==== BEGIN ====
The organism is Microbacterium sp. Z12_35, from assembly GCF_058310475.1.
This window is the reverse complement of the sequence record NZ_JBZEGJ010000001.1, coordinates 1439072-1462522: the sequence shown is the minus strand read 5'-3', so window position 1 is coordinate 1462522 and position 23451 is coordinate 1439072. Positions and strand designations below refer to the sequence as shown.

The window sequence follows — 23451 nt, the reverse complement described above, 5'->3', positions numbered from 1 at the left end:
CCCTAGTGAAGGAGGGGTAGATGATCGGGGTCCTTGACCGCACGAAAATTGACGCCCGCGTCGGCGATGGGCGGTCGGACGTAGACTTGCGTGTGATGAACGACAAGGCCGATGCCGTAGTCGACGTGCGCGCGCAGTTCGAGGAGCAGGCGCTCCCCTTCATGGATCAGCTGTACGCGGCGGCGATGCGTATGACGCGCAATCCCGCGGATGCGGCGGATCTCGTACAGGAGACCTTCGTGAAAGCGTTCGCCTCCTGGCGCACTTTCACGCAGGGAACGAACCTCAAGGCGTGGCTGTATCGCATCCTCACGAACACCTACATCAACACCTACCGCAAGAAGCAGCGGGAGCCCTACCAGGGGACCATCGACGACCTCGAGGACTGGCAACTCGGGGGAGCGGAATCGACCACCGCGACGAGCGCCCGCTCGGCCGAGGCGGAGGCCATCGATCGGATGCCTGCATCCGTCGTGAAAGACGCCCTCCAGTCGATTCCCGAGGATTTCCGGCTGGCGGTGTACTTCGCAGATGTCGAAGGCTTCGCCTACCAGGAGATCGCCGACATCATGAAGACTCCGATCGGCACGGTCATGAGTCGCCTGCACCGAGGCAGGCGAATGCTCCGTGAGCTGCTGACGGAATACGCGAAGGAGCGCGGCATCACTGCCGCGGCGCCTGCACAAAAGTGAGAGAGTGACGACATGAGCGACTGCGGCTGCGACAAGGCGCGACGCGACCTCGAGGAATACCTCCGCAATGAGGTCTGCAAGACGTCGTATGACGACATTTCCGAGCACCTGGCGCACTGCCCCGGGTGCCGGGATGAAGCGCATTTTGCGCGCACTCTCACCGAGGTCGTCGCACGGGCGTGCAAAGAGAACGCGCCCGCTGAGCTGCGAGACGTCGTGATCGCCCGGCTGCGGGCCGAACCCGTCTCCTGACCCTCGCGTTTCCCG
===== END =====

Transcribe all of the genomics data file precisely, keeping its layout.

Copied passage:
The organism is Microbacterium sp. Z12_35, from assembly GCF_058310475.1.
This window is the reverse complement of the sequence record NZ_JBZEGJ010000001.1, coordinates 1439072-1462522: the sequence shown is the minus strand read 5'-3', so window position 1 is coordinate 1462522 and position 23451 is coordinate 1439072. Positions and strand designations below refer to the sequence as shown.

The window sequence follows — 23451 nt, the reverse complement described above, 5'->3', positions numbered from 1 at the left end:
CCCTAGTGAAGGAGGGGTAGATGATCGGGGTCCTTGACCGCACGAAAATTGACGCCCGCGTCGGCGATGGGCGGTCGGACGTAGACTTGCGTGTGATGAACGACAAGGCCGATGCCGTAGTCGACGTGCGCGCGCAGTTCGAGGAGCAGGCGCTCCCCTTCATGGATCAGCTGTACGCGGCGGCGATGCGTATGACGCGCAATCCCGCGGATGCGGCGGATCTCGTACAGGAGACCTTCGTGAAAGCGTTCGCCTCCTGGCGCACTTTCACGCAGGGAACGAACCTCAAGGCGTGGCTGTATCGCATCCTCACGAACACCTACATCAACACCTACCGCAAGAAGCAGCGGGAGCCCTACCAGGGGACCATCGACGACCTCGAGGACTGGCAACTCGGGGGAGCGGAATCGACCACCGCGACGAGCGCCCGCTCGGCCGAGGCGGAGGCCATCGATCGGATGCCTGCATCCGTCGTGAAAGACGCCCTCCAGTCGATTCCCGAGGATTTCCGGCTGGCGGTGTACTTCGCAGATGTCGAAGGCTTCGCCTACCAGGAGATCGCCGACATCATGAAGACTCCGATCGGCACGGTCATGAGTCGCCTGCACCGAGGCAGGCGAATGCTCCGTGAGCTGCTGACGGAATACGCGAAGGAGCGCGGCATCACTGCCGCGGCGCCTGCACAAAAGTGAGAGAGTGACGACATGAGCGACTGCGGCTGCGACAAGGCGCGACGCGACCTCGAGGAATACCTCCGCAATGAGGTCTGCAAGACGTCGTATGACGACATTTCCGAGCACCTGGCGCACTGCCCCGGGTGCCGGGATGAAGCGCATTTTGCGCGCACTCTCACCGAGGTCGTCGCACGGGCGTGCAAAGAGAACGCGCCCGCTGAGCTGCGAGACGTCGTGATCGCCCGGCTGCGGGCCGAACCCGTCTCCTGACCCTCGCGTTTCCCG